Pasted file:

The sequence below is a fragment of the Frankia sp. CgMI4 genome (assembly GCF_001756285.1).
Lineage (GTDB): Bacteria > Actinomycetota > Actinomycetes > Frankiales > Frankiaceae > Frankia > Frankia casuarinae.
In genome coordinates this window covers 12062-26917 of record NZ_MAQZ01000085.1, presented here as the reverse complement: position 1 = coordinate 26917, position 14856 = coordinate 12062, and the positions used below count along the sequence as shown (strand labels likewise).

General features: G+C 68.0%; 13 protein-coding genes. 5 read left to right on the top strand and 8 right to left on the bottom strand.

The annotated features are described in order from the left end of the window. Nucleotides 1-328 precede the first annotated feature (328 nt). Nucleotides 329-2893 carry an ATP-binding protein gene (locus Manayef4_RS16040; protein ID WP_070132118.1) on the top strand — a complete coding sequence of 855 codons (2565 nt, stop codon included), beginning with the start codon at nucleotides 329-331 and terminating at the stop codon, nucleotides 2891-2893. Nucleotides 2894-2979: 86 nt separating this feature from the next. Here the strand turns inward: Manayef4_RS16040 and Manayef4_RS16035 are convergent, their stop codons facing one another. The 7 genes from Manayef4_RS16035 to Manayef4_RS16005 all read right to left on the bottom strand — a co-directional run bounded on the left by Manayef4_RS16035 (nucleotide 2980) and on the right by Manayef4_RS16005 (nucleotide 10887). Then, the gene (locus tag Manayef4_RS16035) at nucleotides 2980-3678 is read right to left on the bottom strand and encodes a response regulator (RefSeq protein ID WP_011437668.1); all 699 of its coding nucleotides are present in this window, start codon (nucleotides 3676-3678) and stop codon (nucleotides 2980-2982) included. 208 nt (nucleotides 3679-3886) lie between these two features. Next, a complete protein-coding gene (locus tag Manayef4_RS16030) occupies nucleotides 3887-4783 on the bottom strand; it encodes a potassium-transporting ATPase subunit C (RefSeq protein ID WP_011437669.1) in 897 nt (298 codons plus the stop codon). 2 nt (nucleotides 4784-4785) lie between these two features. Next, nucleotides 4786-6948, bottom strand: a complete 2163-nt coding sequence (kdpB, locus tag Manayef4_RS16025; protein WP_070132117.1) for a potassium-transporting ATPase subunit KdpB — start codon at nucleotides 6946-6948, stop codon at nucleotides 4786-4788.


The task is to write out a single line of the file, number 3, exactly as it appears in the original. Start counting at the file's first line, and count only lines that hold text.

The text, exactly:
In genome coordinates this window covers 12062-26917 of record NZ_MAQZ01000085.1, presented here as the reverse complement: position 1 = coordinate 26917, position 14856 = coordinate 12062, and the positions used below count along the sequence as shown (strand labels likewise).